For druids who are unrepentant rogues, there’s a hidden gem in the low CR beast pool for people who want to get their assassination on. The Giant Centipede is a mere CR 1/4. It only has a 13 AC and 4 hit points, so you aren’t going to wade into combat with it and start cleaning house, but you can suddenly do a serious amount of damage. The centipede’s basic attack hits for 1d4 +2 damage, but then the target has to save against the centipede’s poison. If they fail that save, they take a whopping 3d6 poison damage. It also has the side effect that dropping them to 0 makes them poisoned and paralyzed for an hour rather than killing them, so this works even better if you’re the type that likes taking prisoners or just stuffing guards in closets rather than upsetting their next of kin. Of course, you can also just snap out of bug form and kick them in the head; they’re already at 0 and melee attacks against paralyzed creatures are automatic criticals so you won’t have to worry about inconvenient prisoners for long.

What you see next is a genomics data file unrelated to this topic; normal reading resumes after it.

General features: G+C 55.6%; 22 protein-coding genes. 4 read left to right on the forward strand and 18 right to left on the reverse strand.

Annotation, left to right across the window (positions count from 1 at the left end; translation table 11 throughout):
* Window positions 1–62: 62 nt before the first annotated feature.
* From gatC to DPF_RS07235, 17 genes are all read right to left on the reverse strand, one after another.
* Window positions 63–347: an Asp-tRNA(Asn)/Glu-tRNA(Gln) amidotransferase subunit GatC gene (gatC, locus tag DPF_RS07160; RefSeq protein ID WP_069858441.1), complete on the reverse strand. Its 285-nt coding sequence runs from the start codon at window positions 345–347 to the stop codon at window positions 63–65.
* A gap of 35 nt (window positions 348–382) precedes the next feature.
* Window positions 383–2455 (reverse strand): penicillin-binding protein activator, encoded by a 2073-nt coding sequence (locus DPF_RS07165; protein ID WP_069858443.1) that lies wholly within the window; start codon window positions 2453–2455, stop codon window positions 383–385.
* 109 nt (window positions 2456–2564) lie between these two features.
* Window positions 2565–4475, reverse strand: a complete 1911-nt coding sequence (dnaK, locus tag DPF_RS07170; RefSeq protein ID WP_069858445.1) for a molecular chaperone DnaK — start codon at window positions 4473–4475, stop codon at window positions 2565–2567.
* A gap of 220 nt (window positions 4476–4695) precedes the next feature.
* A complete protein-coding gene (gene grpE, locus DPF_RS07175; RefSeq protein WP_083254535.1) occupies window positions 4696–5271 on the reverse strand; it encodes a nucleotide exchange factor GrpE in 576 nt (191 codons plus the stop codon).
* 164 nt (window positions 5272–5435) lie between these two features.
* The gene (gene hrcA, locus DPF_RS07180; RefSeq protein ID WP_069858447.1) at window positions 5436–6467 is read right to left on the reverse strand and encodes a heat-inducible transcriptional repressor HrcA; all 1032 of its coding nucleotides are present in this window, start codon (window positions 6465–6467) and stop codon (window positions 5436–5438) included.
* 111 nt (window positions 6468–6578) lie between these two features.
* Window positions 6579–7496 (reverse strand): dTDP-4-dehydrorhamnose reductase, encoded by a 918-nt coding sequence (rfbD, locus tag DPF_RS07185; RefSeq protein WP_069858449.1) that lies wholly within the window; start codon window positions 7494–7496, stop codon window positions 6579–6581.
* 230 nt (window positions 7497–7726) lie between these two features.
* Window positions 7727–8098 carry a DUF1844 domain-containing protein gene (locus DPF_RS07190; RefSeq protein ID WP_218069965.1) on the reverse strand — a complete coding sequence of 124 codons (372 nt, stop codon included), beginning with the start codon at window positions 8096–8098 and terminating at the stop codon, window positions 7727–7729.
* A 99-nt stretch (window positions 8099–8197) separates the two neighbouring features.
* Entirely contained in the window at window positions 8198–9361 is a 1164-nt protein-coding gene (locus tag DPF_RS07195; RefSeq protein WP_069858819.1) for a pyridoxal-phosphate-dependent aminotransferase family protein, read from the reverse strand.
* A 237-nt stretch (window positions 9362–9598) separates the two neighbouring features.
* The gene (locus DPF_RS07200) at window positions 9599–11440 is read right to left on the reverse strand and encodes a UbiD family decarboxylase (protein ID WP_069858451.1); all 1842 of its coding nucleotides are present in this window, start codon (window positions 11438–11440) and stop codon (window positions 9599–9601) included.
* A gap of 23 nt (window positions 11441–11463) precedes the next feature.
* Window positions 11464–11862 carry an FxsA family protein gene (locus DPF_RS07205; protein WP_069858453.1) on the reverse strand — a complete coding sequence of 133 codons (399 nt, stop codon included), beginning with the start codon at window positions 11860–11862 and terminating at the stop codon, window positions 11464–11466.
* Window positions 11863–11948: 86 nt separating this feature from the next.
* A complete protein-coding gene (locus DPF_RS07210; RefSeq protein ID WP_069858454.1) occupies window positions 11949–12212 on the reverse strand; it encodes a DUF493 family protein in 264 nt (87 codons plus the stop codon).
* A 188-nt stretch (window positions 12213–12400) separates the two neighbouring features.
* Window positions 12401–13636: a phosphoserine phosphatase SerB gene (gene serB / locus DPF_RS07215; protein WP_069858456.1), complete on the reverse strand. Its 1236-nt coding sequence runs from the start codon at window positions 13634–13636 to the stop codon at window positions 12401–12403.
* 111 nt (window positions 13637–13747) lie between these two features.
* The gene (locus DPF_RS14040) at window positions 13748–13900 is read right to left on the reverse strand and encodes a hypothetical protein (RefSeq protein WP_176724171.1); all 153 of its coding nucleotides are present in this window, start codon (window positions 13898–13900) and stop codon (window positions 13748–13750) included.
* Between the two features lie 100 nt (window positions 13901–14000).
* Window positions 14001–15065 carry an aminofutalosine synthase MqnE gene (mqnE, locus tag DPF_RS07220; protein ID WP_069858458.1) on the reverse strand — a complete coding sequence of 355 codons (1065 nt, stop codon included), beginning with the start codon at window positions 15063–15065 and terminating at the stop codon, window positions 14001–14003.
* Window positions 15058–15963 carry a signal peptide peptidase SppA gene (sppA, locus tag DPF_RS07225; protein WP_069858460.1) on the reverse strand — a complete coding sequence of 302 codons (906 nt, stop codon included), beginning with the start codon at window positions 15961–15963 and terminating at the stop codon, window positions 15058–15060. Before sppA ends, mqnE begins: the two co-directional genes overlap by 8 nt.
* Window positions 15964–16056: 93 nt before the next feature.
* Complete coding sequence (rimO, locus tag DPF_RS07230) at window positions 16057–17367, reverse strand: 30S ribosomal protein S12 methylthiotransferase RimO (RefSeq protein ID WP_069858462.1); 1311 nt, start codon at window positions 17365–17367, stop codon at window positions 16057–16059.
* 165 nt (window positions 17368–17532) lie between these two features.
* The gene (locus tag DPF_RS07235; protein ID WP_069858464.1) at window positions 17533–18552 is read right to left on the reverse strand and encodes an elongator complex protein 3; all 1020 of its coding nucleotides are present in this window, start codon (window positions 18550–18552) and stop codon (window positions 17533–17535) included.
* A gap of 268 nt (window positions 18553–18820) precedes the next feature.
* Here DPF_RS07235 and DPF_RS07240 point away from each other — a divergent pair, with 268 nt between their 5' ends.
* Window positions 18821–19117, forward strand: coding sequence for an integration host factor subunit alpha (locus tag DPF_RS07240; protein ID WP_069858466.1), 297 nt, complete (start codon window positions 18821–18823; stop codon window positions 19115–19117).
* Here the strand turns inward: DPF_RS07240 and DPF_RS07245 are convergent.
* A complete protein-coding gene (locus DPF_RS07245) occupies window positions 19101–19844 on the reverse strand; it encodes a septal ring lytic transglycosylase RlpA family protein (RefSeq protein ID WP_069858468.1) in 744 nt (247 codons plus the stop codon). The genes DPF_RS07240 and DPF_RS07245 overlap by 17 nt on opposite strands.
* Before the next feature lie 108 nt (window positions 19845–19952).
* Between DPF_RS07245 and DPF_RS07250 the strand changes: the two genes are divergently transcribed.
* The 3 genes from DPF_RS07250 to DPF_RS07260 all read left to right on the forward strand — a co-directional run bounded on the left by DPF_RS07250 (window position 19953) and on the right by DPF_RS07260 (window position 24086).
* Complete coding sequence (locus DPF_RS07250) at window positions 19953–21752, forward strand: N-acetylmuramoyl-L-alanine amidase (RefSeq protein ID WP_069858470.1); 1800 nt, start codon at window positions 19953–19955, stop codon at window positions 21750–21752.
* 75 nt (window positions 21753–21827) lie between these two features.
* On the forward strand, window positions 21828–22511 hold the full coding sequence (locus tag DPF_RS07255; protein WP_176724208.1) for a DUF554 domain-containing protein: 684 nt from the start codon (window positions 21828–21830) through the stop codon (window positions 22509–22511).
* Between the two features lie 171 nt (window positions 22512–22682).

You have to wait for access to CR 1/2 creatures to find anything that’s really going to improve your utility as a front-liner, or as close as you can get to a front liner with the beast forms. We already mentioned the crocodile that can help with restraining enemies, but if you want to be the one doling out the damage rather than the best supporting fighter, you’re going to want to look at the Ape. It’s AC is only 12 but it has 19 HP by default, and for a level 2 or 3 druid that’s probably going to nearly match your total as a character and it’s good for taking a couple of hits from most of the creatures you’d end up facing.  It’s still medium sized so it isn’t going to crowd out your fighters and barbarian pals, but the main thing it brings to the fight is multiattack, something none of your friends will have yet. Two attacks doing 1d6 plus modifier damage is nothing to sneeze at. Plus it can do that same attack at moderate range with its ability to throw rocks that are slightly larger than normal. It may not last very long once it has the enemies’ attention but it should make a decent splash when it arrives.